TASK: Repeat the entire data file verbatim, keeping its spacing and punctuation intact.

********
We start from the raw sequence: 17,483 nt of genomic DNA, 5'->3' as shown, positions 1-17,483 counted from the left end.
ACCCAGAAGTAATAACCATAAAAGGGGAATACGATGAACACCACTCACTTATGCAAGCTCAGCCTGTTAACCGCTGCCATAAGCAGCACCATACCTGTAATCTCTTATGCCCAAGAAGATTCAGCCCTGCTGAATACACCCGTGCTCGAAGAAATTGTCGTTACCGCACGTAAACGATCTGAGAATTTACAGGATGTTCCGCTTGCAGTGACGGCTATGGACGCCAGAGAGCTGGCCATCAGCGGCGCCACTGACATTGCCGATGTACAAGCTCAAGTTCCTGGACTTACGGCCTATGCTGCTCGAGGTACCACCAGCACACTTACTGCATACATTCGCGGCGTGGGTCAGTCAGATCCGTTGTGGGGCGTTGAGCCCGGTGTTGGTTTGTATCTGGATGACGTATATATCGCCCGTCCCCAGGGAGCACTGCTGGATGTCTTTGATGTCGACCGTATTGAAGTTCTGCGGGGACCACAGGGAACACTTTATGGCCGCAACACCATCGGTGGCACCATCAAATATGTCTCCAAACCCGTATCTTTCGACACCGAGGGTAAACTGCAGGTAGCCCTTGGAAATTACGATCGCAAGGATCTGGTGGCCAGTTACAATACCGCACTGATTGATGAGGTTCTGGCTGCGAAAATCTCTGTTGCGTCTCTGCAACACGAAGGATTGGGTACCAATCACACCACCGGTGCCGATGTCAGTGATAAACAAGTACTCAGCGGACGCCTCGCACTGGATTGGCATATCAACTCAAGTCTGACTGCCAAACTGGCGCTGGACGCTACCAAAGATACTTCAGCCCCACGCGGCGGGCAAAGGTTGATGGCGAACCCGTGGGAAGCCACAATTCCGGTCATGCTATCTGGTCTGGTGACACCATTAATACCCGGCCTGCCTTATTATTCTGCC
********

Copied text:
We start from the raw sequence: 17,483 nt of genomic DNA, 5'->3' as shown, positions 1-17,483 counted from the left end.
ACCCAGAAGTAATAACCATAAAAGGGGAATACGATGAACACCACTCACTTATGCAAGCTCAGCCTGTTAACCGCTGCCATAAGCAGCACCATACCTGTAATCTCTTATGCCCAAGAAGATTCAGCCCTGCTGAATACACCCGTGCTCGAAGAAATTGTCGTTACCGCACGTAAACGATCTGAGAATTTACAGGATGTTCCGCTTGCAGTGACGGCTATGGACGCCAGAGAGCTGGCCATCAGCGGCGCCACTGACATTGCCGATGTACAAGCTCAAGTTCCTGGACTTACGGCCTATGCTGCTCGAGGTACCACCAGCACACTTACTGCATACATTCGCGGCGTGGGTCAGTCAGATCCGTTGTGGGGCGTTGAGCCCGGTGTTGGTTTGTATCTGGATGACGTATATATCGCCCGTCCCCAGGGAGCACTGCTGGATGTCTTTGATGTCGACCGTATTGAAGTTCTGCGGGGACCACAGGGAACACTTTATGGCCGCAACACCATCGGTGGCACCATCAAATATGTCTCCAAACCCGTATCTTTCGACACCGAGGGTAAACTGCAGGTAGCCCTTGGAAATTACGATCGCAAGGATCTGGTGGCCAGTTACAATACCGCACTGATTGATGAGGTTCTGGCTGCGAAAATCTCTGTTGCGTCTCTGCAACACGAAGGATTGGGTACCAATCACACCACCGGTGCCGATGTCAGTGATAAACAAGTACTCAGCGGACGCCTCGCACTGGATTGGCATATCAACTCAAGTCTGACTGCCAAACTGGCGCTGGACGCTACCAAAGATACTTCAGCCCCACGCGGCGGGCAAAGGTTGATGGCGAACCCGTGGGAAGCCACAATTCCGGTCATGCTATCTGGTCTGGTGACACCATTAATACCCGGCCTGCCTTATTATTCTGCC